That is the focus of an interesting article called “Top-Down Predictions in the Cognitive Brain” from the journal Brain and Cognition. The authors summarize various models pertaining to how inputs from the retinas are transferred to high level areas in the brain.
They first draw attention to how complex and fast-moving our visual processes must be, by taking the example of driving. Drivers must be able to map two dimensional screens into 3 dimensional models in seconds, while taking into account past experiences, watching our speed, and shooting off a quick text to our friend.
In order to account for this fast moving process, there must be some sort of top-down filtering of information as well in addition to the obvious bottom-up stream from retina to thalamus to primary visual cortex. They presuppose that there must be a top-down filtering for a few reasons:
1) Given the multitude of shadows, angles, and changes in light patterns that appear in the every day world, it would be improbable and highly taxing for a bottom-up system to compute which “edges” belong to which objects.
2) Resolution of ambiguous objects (a feature that we know to be possible of the human brain) is impossible without some sort of top-down feedback. The system must analyze the inputs based on its past experience with the images.
3) From computer vision research, we have learned the how advantageous these top-down systems can be.
Most of these models rely on some sort of recursive, interactive loop between the top-down and the bottom-up systems. Once the higher-level systems have some amount of information, they send their predictions back “down” and it is checked against the input data. Then, a separate process measures the amount of error between this prediction and the actual stimulus generated activity. Depending on the level of error, the higher neural region will either create a new prediction (and continue this process until a prediction yields little error), or stop the cycle and intuit that the prediction must be correspond to reality.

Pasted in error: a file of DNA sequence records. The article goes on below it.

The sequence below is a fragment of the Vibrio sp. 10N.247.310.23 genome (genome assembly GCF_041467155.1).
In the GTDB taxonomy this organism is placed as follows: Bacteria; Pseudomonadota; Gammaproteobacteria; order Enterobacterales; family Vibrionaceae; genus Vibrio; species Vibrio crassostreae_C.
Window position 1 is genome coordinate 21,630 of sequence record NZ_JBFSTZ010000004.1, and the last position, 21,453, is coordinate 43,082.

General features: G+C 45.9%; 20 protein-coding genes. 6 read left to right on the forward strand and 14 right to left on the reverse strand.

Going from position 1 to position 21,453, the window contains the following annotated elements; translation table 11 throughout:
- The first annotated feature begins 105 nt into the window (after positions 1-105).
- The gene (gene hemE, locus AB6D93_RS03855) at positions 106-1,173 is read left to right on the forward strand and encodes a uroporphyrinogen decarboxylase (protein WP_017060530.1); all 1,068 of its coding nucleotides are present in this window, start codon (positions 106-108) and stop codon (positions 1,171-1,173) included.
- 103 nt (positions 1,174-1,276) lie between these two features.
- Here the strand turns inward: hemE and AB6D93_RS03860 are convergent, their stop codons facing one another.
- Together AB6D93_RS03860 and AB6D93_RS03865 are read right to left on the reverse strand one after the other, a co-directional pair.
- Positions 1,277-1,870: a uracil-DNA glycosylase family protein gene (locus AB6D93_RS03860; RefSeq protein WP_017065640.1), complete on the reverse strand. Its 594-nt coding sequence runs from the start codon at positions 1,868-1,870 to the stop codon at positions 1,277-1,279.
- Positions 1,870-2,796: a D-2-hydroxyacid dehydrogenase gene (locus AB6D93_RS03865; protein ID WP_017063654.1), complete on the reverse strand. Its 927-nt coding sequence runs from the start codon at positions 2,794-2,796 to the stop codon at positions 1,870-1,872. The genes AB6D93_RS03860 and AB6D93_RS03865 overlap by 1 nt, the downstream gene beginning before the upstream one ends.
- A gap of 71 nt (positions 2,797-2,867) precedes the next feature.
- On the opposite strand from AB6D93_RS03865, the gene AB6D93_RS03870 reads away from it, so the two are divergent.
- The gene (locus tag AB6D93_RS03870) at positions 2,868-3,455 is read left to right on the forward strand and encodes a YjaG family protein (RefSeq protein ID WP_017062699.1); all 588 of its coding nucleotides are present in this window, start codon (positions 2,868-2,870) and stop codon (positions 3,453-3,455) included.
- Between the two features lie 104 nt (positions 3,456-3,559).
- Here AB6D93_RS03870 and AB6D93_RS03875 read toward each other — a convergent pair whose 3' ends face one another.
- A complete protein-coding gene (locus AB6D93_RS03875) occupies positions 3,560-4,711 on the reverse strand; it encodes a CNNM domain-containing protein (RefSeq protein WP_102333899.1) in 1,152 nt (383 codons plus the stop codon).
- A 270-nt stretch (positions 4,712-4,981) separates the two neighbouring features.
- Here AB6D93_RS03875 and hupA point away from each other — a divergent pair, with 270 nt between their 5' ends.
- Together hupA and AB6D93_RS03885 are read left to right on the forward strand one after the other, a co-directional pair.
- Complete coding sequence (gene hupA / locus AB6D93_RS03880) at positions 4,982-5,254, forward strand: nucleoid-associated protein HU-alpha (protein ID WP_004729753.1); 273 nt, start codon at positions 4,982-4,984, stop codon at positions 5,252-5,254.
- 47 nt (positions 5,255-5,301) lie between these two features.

The researchers discuss various specific models (with this general structure) of visual processing, and then they apply their models to explain priming, emotion, schizophrenia, and dyslexia. In their discussion they are a little too verbose about how advantageous cognitive predictions are (because, duh), but they also suggest some cool ways that this general visual model could be applied to other brain functions.
K. Kveraga, A.S. Ghuman, M. Bar, Top–down predictions in the cognitive brain, Brain and Cognition 65 (2007), pp. 145–168.